Singular statues: Flying into Neverland with Peter Pan

The bronze statue of Peter Pan in Kensington Gardens

My photo-walk around Kensington Gardens led me to a statue I had wanted to see since childhood – Peter Pan.  It was commissioned by the author Sir James Barrie from artist Gerge Frampton RA so surely, this depiction must be an accurate representation of Peter himself.

Peter Pan playing his pipes in Kensington Gardens

Part of me still believes in Peter Pan, he had such a hold over my childhood and let’s face it, who wouldn’t want to fly away to Neverland with him and fight pirates?  Barrie apparently met a family – the Llewellyn Davies – in Kensington Gardens and based the Darling Family from the book on them.  Indeed, the statue is said to be based on young Michael Llewellyn Davies in costume.

The bronze statue of Peter Pan in Kensington Gardens

It shows Peter in a typical pose – confident, playing his pipes, perched on a tree stump surrounded by his friends – in this case, the Darling Family (I am supposing), rabbits, mice and of course, Tinkerbell and crew.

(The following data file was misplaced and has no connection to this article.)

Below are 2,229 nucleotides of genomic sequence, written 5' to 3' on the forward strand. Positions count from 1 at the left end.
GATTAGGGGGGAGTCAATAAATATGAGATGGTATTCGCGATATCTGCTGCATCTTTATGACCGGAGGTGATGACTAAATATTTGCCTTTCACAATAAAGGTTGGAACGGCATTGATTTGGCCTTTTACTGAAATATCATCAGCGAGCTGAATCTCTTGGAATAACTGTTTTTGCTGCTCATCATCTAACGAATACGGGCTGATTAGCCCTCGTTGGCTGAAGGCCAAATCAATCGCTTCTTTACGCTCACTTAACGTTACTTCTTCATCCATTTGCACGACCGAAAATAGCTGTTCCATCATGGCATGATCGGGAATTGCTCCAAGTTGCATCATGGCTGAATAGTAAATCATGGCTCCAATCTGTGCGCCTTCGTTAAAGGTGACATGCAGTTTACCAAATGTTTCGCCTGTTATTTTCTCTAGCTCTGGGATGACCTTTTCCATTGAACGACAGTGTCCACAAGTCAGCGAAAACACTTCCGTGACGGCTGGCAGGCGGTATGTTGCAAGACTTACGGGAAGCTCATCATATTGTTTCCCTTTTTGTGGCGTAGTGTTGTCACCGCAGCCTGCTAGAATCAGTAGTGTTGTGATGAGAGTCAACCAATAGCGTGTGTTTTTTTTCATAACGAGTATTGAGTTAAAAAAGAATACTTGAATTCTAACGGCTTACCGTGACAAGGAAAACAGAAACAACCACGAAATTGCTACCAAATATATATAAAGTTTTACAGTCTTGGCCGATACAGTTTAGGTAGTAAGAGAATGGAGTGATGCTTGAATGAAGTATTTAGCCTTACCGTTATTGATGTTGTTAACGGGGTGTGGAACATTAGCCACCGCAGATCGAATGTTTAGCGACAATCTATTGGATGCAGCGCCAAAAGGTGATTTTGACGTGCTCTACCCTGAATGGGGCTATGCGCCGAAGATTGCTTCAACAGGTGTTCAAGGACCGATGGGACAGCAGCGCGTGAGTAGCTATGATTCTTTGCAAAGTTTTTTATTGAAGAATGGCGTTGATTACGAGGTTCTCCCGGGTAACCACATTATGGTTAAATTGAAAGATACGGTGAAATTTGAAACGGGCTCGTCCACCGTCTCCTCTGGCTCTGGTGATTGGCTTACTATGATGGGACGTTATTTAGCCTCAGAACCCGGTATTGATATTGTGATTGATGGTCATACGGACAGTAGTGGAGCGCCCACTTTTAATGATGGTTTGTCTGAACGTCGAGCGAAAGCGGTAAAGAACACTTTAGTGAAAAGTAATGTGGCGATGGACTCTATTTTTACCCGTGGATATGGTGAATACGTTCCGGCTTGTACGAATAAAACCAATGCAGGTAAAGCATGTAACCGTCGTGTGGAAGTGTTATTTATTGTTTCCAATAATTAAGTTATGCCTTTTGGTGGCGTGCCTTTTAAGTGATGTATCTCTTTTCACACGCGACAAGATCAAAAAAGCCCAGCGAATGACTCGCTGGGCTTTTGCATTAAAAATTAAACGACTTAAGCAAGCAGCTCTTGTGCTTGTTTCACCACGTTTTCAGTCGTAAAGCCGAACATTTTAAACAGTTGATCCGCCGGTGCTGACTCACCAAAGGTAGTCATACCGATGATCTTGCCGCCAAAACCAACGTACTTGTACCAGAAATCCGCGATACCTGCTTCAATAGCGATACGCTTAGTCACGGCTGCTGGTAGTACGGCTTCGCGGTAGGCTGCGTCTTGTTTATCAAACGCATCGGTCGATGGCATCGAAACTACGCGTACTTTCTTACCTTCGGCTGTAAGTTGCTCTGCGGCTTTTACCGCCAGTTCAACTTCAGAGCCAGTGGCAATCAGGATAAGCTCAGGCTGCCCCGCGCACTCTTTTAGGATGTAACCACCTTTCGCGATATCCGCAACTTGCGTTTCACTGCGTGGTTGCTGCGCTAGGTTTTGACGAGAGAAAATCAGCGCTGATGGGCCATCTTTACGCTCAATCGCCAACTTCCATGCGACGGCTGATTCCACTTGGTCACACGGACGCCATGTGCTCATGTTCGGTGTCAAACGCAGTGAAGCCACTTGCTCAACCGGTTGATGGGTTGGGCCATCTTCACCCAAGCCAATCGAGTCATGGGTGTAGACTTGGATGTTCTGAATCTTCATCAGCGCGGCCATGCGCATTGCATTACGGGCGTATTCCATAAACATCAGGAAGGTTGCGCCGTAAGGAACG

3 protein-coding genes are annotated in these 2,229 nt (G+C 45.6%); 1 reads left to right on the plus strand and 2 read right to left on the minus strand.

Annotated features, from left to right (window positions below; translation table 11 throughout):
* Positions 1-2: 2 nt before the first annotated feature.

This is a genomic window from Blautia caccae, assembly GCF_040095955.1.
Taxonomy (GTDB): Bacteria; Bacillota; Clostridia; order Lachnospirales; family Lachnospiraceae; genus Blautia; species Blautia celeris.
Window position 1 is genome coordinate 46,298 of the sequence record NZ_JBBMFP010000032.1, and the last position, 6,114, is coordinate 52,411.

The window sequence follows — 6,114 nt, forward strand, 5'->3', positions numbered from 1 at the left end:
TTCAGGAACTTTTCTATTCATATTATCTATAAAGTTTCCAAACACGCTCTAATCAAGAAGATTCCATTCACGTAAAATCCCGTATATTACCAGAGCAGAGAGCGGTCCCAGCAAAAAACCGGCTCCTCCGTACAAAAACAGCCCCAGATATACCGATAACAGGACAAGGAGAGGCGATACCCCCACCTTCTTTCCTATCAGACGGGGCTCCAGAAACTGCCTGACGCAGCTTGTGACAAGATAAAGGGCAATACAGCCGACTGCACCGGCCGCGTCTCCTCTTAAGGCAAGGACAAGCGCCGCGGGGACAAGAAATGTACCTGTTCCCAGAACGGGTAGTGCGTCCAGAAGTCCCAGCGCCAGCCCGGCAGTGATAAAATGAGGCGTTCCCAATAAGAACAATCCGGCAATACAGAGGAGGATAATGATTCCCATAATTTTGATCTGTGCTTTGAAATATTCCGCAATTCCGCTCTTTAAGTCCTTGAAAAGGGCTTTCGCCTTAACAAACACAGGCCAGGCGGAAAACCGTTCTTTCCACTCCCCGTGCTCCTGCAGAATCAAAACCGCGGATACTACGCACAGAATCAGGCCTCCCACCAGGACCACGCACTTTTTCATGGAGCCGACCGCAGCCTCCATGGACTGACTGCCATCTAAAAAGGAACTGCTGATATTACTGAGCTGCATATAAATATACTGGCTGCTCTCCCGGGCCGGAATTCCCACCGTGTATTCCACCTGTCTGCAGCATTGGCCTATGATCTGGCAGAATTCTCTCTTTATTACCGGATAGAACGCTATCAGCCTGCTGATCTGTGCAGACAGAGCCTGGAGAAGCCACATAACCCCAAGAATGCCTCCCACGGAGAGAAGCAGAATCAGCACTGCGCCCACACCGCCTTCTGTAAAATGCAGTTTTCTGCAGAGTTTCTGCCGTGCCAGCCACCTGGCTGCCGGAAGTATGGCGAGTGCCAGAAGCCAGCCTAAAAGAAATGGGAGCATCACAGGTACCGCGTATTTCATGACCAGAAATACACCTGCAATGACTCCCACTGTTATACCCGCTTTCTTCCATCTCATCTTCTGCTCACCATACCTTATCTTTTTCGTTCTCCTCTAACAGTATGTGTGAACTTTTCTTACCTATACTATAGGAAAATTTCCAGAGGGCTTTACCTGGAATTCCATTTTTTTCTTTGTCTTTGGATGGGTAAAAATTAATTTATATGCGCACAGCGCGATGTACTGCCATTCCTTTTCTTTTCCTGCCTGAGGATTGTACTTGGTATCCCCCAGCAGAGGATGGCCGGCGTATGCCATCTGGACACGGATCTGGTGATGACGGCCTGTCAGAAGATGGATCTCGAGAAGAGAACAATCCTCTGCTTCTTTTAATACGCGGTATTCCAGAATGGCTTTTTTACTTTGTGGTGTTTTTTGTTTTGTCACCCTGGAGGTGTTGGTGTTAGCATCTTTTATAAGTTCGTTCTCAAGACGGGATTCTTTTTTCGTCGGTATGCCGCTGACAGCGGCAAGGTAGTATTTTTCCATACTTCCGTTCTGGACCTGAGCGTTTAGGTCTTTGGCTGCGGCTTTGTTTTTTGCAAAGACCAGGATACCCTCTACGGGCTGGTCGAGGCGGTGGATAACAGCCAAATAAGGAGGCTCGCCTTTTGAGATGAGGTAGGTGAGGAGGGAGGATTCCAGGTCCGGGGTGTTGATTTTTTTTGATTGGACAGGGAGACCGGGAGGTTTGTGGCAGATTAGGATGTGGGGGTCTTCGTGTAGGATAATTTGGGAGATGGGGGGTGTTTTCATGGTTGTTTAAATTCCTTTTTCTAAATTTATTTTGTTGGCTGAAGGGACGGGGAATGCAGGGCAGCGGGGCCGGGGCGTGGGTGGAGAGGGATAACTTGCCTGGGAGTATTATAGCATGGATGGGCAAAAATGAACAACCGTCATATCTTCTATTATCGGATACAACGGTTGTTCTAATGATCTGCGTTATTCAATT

Detail of the Peter Pan statue in Kensington Gardens

The statue appeared overnight on 1st May 1912 with an announcement made about it in The Times advising “there is a surprise in store for the children who go to Kensington Gardens to feed the ducks in the Serpentine this morning”.

Detail of the Peter Pan statue in Kensington Gardens

In his Peter Pan tale, The Little White Bird, Peter flies out of his nursery and lands beside the Long Water. The statue is located on this exact spot.

Kensington Gardens is one of eight Royal Parks located within London.  Follow them on Facebook/Kensington Gardens, on Flickr and on YouTube.  The Royal Parks Foundation is on Twitter @RPFoundation, on Facebook/The Royal Parks Foundation and on YouTube.

Thank you to the invaluable additional information gleaned from Peter Matthews’ marvellous book “London’s Statues and Monuments” which is showing me a London full of popular and forgotten statues and artwork.  GBP12.99 from National Trust & all good book shops. 
Contributor & photographer:  Sue Lowry

Follow A3Traveller on Twitter:  @A3Traveller and Sue Lowry on Google +, YouTube, Linkedin, Flickr and Pinterest.  I also operate another blog for my company, MagellanPR – http://www.magellanstraits.com.  They can be followed on Twitter:  @MagellanPR, on Google+, on YouTube, on Pinterest and on Facebook.

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